Burma courts fine Kachin peace activists 40,000 Kyat for violating a controversial protest law that critics claim is used to gag political dissent.
The two activists were charged under Section 18 of Burma’s Peaceful Assembly and Peaceful Procession Law. They were fined on the 26th of November.
The two activists, May Sabe Phyu and Maran Jaw Gun took part in a peaceful protest in Yangon on the International Day of Peace last year when charged, Burma Campaign UK – a human rights and democracy advocacy group based in the UK – said in a media statement.
May Sabe Phyu and Maran Jaw Gun were part of thousands protesting that day against the Burma’s military prosecution of a vicious war in Kachin State.
“The case highlights three tactics being used by the government of Burma to try to suppress dissent and protest, but at the same time give the appearance of change and avoid international pressure.” Burma Campaign UK said.
Karen News is led to believe that May Sabe Phyu and Maran Jaw Gun were made to attend 140 different court hearings over an almost two-year period.
International standards continue to be ignored
Burma’s Peaceful Assembly and Peaceful Procession Law, first hailed as part of the country’s roadmap to democracy, has in fact been used to imprison and harass hundreds of political activists since it was first introduced under Thein Sein’s administration. The law gives government authorities power to ban any protest and the government can ban gatherings of two people or more.
Burma Campaign UK said that the government has used Burma’s assembly laws to discourage political dissent.
“May Sabe Phyu and Maran Jaw Gun spent two years in fear of being jailed, attending court cases more than once a week, and have now been fined and have a criminal conviction, all for organising a peaceful protest for peace,” said Mark Farmaner, Director of Burma Campaign UK.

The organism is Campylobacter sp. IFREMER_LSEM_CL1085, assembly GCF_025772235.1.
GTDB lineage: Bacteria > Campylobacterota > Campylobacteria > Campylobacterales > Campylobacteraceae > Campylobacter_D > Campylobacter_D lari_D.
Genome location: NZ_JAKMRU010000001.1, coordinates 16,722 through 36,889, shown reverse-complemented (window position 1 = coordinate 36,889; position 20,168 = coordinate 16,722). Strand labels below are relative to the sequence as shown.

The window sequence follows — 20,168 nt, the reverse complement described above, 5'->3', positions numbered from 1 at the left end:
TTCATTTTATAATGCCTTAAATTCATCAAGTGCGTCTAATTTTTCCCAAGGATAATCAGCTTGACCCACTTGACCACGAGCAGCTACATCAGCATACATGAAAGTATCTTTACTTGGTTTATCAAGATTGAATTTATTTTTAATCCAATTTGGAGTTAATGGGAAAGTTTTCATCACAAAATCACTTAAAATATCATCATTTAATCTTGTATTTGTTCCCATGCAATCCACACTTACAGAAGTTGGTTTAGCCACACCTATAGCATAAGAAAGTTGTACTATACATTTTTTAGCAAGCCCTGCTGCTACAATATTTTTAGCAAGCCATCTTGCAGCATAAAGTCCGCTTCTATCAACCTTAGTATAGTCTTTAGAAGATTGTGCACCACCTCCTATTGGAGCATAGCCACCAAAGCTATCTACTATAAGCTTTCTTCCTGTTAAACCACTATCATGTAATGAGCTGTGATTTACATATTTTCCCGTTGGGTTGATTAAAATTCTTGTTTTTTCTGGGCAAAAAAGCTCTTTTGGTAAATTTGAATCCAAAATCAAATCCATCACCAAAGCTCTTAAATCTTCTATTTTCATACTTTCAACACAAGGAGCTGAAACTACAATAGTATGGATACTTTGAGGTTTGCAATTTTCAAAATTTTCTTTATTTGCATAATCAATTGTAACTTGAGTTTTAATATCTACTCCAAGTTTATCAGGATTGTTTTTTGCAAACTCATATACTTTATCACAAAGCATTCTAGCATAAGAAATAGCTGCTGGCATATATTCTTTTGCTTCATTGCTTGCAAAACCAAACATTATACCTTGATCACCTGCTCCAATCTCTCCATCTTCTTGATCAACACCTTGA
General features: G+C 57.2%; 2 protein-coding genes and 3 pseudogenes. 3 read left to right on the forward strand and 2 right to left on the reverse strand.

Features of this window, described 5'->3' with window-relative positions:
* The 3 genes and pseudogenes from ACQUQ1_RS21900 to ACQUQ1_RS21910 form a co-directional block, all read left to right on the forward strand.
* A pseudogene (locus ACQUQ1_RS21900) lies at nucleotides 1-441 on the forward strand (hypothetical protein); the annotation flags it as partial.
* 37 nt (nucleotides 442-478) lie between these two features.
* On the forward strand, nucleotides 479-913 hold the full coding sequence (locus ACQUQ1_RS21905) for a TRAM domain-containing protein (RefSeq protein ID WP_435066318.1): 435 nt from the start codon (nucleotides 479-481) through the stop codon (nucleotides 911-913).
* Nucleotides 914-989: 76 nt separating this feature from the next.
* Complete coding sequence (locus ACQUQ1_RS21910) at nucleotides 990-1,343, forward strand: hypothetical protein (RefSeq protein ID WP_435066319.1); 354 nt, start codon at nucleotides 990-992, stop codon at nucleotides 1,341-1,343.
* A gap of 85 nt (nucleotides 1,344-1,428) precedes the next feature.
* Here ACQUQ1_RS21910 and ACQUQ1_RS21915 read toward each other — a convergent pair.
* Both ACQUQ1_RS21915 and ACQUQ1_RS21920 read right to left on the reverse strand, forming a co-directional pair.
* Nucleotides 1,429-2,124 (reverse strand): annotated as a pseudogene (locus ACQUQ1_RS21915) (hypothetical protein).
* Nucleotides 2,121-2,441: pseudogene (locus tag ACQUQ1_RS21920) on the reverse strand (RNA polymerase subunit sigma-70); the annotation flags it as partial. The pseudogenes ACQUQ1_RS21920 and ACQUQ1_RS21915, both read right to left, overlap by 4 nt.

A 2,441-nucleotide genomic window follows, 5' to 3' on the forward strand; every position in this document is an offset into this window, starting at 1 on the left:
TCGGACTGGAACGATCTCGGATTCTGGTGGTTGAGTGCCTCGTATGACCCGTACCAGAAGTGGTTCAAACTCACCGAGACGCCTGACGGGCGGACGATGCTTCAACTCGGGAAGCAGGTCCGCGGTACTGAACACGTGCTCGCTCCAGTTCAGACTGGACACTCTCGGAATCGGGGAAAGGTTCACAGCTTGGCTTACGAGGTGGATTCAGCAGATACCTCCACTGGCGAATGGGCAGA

Mr Farmaner said the case against the activists’, “highlights new laws and tactics being used by the government of Burma to suppress dissent while trying to avoid international pressure. Sadly, these tactics are working, with the British government and others still unwilling to take off their rose-tinted glasses when dealing with Thein Sein and his government.”
A National Concern
The Assistance Association of Political Prisoners in Burma (AAPP) noted that the latest figures for October this year that 34 political activists were indicted, with two still in prison. A further five political activists were sentenced; three were given prison sentences and two paid a fine. That month also saw the release of 56 political prisoners.
In addition, three political prisoners were in poor health. AAPP said that 79 farmers involved in “plowing protests” in Pyin- Oo- LwinTsp were indicted in February 2013, under sections 442 and 447 for trespassing.
The AAPP said that, “while the country looks to its future the practice of using arbitrary laws in curtailing its citizens’ civil and political liberties is still very much in place.”